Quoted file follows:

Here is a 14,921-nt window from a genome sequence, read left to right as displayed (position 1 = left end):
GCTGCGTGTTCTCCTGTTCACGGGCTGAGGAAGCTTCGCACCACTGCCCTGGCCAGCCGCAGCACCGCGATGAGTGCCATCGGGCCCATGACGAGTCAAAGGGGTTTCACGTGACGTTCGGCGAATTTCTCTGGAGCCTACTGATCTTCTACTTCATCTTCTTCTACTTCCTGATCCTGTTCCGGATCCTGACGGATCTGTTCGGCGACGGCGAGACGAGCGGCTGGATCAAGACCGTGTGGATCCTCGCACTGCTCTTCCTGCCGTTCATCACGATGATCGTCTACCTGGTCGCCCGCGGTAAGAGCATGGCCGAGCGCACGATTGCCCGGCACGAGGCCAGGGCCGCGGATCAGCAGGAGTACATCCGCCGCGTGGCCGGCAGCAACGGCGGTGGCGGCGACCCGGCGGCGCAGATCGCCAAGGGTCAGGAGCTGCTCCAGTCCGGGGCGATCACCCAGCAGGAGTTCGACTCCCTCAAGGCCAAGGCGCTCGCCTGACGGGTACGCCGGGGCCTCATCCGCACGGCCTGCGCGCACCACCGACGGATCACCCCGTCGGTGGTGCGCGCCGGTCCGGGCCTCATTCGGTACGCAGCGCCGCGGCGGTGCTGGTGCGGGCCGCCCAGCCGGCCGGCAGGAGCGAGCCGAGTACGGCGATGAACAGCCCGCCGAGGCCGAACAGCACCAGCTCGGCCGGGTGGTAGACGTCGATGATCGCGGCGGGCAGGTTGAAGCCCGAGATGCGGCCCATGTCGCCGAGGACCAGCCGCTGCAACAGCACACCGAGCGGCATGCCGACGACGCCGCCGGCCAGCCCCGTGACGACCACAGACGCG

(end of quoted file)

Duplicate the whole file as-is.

Here is a 14,921-nt window from a genome sequence, read left to right as displayed (position 1 = left end):
GCTGCGTGTTCTCCTGTTCACGGGCTGAGGAAGCTTCGCACCACTGCCCTGGCCAGCCGCAGCACCGCGATGAGTGCCATCGGGCCCATGACGAGTCAAAGGGGTTTCACGTGACGTTCGGCGAATTTCTCTGGAGCCTACTGATCTTCTACTTCATCTTCTTCTACTTCCTGATCCTGTTCCGGATCCTGACGGATCTGTTCGGCGACGGCGAGACGAGCGGCTGGATCAAGACCGTGTGGATCCTCGCACTGCTCTTCCTGCCGTTCATCACGATGATCGTCTACCTGGTCGCCCGCGGTAAGAGCATGGCCGAGCGCACGATTGCCCGGCACGAGGCCAGGGCCGCGGATCAGCAGGAGTACATCCGCCGCGTGGCCGGCAGCAACGGCGGTGGCGGCGACCCGGCGGCGCAGATCGCCAAGGGTCAGGAGCTGCTCCAGTCCGGGGCGATCACCCAGCAGGAGTTCGACTCCCTCAAGGCCAAGGCGCTCGCCTGACGGGTACGCCGGGGCCTCATCCGCACGGCCTGCGCGCACCACCGACGGATCACCCCGTCGGTGGTGCGCGCCGGTCCGGGCCTCATTCGGTACGCAGCGCCGCGGCGGTGCTGGTGCGGGCCGCCCAGCCGGCCGGCAGGAGCGAGCCGAGTACGGCGATGAACAGCCCGCCGAGGCCGAACAGCACCAGCTCGGCCGGGTGGTAGACGTCGATGATCGCGGCGGGCAGGTTGAAGCCCGAGATGCGGCCCATGTCGCCGAGGACCAGCCGCTGCAACAGCACACCGAGCGGCATGCCGACGACGCCGCCGGCCAGCCCCGTGACGACCACAGACGCG